Death rates from CVD are falling across Europe

20 August 2014        


The number of lives being cut short by heart disease and stroke is falling across Europe but at different rates new research shows. However, overall cardiovascular disease is still the biggest cause of death across Europe.

The findings, published in the European Heart Journal, show the number of people dying from cardiovascular disease (CVD) in most European countries over the last 10 years has fallen. However, death rates from CVD continue to differ significantly depending on the country you live in.

The study found in 2010 in Russia 915 men and 517 women died per 100,000 people from CVD, while in the UK the number was of deaths was 205 men and 129 women per 100,000 people respectively.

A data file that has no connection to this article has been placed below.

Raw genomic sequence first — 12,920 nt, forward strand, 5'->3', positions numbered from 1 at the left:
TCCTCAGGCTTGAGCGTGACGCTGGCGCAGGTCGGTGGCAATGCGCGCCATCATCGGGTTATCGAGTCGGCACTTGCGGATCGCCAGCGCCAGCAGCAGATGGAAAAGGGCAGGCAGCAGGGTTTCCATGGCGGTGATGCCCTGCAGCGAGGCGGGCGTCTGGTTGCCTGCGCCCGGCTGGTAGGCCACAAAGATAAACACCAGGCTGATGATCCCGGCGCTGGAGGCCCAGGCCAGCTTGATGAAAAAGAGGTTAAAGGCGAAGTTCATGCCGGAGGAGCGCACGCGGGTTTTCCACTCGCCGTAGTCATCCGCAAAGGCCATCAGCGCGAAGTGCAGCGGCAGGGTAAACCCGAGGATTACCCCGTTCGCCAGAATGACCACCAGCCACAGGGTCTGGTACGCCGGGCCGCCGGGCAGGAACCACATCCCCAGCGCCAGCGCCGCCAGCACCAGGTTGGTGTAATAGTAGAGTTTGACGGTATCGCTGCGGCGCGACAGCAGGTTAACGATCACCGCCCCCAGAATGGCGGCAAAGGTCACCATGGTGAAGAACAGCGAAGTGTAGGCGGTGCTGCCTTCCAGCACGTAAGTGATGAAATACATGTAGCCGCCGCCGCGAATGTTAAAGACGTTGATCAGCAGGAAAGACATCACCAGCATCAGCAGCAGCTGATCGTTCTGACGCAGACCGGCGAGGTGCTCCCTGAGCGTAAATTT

Simon Gillespie, our Chief Executive and Board Member of the European Heart Network, said: “It’s good news that the number of lives being taken too soon by cardiovascular disease is falling across Europe. However, the fact remains that heart disease and stroke remain the biggest cause of death among Europeans.

The fact remains that heart disease and stroke remain the biggest cause of death among Europeans

“Perhaps surprisingly, more women are dying from cardiovascular disease than men. These figures are a stark reminder that women need to be more aware of their heart health as heart disease kills almost three times as many women as breast cancer.

“We have made huge progress in the fight against heart disease and stroke. It’s only because of the medical breakthroughs the BHF funds, with the help of our generous supporters, that we are finding newer, better ways to prevent, treat and cure heart disease.

“But there is still a long way to go if we want to narrow the unacceptable gap in survival rates across Europe.”